So, where have all of its progressive critics gone? The left across Europe has been seduced by the EU’s promise of workers’ rights – forgetting that you can’t enjoy those rights if you don’t have a job to begin with. Mass unemployment is now a fact of life across swaths of the EU and, especially, the eurozone. More than half of young people are jobless in both Greece and Spain, yet unelected Eurocrats still want more growth-choking austerity.

This is a political and economic scandal, not to mention a human tragedy. And progressives should be saying so. But the left in the UK has ceded all the Eurosceptic terrain to the xenophobes and the “Little Englanders”, to Ukip and the Tory right. We were wrong then. Let’s not be wrong now.

Mehdi Hasan is a contributing writer at the NS and the political director of Huffington Post UK, where this column is crossposted. His “Head to Head” with Viviane Reding will be broadcast on al-Jazeera English on 28 November

Mehdi Hasan is a contributing writer for the New Statesman and the co-author of Ed: The Milibands and the Making of a Labour Leader. He was the New Statesman's senior editor (politics) from 2009-12.

This article first appeared in the 20 November 2014 issue of the New Statesman, The deep roots of Isis

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A swimming pool and a bleeding toe put my medical competency in doubt

Doctors are used to contending with Google. Sometimes the search engine wins. 

The brutal heatwave affecting southern Europe this summer has become known among locals as “Lucifer”. Having just returned from Italy, I fully understand the nickname. An early excursion caused the beginnings of sunstroke, so we abandoned plans to explore the cultural heritage of the Amalfi region and strayed no further than five metres from the hotel pool for the rest of the week.

The children were delighted, particularly my 12-year-old stepdaughter, Gracie, who proceeded to spend hours at a time playing in the water. Towelling herself after one long session, she noticed something odd.

“What’s happened there?” she asked, holding her foot aloft in front of my face.

I inspected the proffered appendage: on the underside of her big toe was an oblong area of glistening red flesh that looked like a chunk of raw steak.

“Did you injure it?”

She shook her head. “It doesn’t hurt at all.”

I shrugged and said she must have grazed it. She wasn’t convinced, pointing out that she would remember if she had done that. She has great faith in plasters, though, and once it was dressed she forgot all about it. I dismissed it, too, assuming it was one of those things.

By the end of the next day, the pulp on the underside of all of her toes looked the same. As the doctor in the family, I felt under some pressure to come up with an explanation. I made up something about burns from the hot paving slabs around the pool. Gracie didn’t say as much, but her look suggested a dawning scepticism over my claims to hold a medical degree.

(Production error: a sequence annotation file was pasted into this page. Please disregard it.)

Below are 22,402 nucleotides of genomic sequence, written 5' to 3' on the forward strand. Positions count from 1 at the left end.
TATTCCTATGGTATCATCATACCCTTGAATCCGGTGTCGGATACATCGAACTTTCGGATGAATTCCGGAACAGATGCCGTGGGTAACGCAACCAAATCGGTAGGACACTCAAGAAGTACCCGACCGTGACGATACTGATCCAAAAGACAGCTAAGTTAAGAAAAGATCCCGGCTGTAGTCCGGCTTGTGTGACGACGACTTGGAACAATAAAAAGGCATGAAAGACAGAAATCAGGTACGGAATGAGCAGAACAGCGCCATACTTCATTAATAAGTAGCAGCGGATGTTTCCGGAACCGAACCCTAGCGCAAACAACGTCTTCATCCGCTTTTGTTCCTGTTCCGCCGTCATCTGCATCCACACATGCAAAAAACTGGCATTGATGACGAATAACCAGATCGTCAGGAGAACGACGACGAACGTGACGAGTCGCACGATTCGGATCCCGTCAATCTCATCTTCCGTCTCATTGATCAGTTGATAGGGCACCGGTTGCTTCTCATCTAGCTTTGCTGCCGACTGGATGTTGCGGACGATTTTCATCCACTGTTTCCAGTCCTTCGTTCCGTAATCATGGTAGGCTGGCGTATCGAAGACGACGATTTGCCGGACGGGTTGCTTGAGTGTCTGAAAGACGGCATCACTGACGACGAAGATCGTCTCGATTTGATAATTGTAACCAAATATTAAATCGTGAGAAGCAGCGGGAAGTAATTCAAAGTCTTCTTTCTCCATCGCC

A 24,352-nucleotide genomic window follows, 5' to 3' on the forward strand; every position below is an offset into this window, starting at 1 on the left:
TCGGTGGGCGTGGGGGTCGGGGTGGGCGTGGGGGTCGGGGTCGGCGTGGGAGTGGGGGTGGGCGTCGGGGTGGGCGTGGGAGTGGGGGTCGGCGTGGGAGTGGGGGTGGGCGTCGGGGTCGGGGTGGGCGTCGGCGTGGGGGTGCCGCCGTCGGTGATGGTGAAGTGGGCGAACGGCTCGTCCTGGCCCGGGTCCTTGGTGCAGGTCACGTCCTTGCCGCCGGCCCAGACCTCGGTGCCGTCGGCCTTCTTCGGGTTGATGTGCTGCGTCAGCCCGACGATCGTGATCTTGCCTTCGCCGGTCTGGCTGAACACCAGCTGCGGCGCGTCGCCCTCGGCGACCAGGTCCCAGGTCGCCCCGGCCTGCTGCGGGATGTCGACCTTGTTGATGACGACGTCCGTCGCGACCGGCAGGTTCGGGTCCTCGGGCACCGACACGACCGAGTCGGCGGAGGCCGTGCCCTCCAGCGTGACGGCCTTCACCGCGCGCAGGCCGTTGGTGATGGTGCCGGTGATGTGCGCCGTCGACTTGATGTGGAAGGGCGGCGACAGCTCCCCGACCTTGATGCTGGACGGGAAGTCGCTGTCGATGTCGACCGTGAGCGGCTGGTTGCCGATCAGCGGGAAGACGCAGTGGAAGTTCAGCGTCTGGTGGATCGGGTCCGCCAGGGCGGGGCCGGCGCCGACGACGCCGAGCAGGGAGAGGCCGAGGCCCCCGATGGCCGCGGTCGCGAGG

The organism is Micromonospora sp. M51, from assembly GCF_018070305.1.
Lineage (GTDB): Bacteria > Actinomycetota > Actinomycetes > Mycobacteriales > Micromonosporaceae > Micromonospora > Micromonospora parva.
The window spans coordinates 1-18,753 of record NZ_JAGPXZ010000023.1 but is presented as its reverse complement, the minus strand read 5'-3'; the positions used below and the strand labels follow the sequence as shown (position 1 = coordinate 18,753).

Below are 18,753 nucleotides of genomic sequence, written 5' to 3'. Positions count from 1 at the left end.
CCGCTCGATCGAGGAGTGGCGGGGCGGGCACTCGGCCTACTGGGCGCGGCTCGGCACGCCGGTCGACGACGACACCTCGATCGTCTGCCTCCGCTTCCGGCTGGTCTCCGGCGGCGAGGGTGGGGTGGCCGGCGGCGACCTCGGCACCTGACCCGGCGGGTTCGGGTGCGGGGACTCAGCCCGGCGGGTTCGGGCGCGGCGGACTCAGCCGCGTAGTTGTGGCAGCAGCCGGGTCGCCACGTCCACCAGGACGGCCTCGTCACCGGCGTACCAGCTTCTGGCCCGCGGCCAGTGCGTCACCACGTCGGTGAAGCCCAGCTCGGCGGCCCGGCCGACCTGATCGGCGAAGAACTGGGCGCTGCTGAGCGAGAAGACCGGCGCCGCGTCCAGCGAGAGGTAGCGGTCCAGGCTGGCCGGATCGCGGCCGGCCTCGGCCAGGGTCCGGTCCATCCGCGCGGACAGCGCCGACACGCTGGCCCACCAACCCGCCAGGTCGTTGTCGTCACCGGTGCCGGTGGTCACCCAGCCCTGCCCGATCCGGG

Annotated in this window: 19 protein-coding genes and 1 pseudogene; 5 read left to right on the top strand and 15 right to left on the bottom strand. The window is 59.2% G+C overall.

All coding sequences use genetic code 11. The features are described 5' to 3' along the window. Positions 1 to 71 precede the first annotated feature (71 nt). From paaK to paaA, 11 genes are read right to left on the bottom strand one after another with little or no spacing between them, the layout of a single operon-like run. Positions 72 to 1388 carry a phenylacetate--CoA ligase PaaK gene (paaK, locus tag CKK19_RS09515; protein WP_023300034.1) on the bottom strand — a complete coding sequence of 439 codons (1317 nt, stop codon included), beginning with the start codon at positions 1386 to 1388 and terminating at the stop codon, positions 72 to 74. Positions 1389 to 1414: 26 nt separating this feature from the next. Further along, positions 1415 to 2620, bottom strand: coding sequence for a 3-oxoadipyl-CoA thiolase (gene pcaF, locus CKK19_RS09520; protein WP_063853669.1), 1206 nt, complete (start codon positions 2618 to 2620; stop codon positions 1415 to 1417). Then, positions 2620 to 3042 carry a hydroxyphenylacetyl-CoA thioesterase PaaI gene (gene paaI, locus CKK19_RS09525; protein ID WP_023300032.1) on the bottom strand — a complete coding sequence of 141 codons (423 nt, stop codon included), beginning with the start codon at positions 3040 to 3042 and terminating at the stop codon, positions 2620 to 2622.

The next day, Gracie and her new-found holiday playmate, Eve, abruptly terminated a marathon piggy-in-the-middle session in the pool with Eve’s dad. “Our feet are bleeding,” they announced, somewhat incredulously. Sure enough, bright-red blood was flowing, apparently painlessly, from the bottoms of their big toes.

Doctors are used to contending with Google. Often, what patients discover on the internet causes them undue alarm, and our role is to provide context and reassurance. But not infrequently, people come across information that outstrips our knowledge. On my return from our room with fresh supplies of plasters, my wife looked up from her sun lounger with an air of quiet amusement.

“It’s called ‘pool toe’,” she said, handing me her iPhone. The page she had tracked down described the girls’ situation exactly: friction burns, most commonly seen in children, caused by repetitive hopping about on the abrasive floors of swimming pools. Doctors practising in hot countries must see it all the time. I doubt it presents often to British GPs.

I remained puzzled about the lack of pain. The injuries looked bad, but neither Gracie nor Eve was particularly bothered. Here the internet drew a blank, but I suspect it has to do with the “pruning” of our skin that we’re all familiar with after a soak in the bath. This only occurs over the pulps of our fingers and toes. It was once thought to be caused by water diffusing into skin cells, making them swell, but the truth is far more fascinating.

The wrinkling is an active process, triggered by immersion, in which the blood supply to the pulp regions is switched off, causing the skin there to shrink and pucker. This creates the biological equivalent of tyre treads on our fingers and toes and markedly improves our grip – of great evolutionary advantage when grasping slippery fish in a river, or if trying to maintain balance on slick wet rocks.

The flip side of this is much greater friction, leading to abrasion of the skin through repeated micro-trauma. And the lack of blood flow causes nerves to shut down, depriving us of the pain that would otherwise alert us to the ongoing tissue damage. An adaptation that helped our ancestors hunt in rivers proves considerably less use on a modern summer holiday.

I may not have seen much of the local heritage, but the trip to Italy taught me something new all the same. 

This article first appeared in the 17 August 2017 issue of the New Statesman, Trump goes nuclear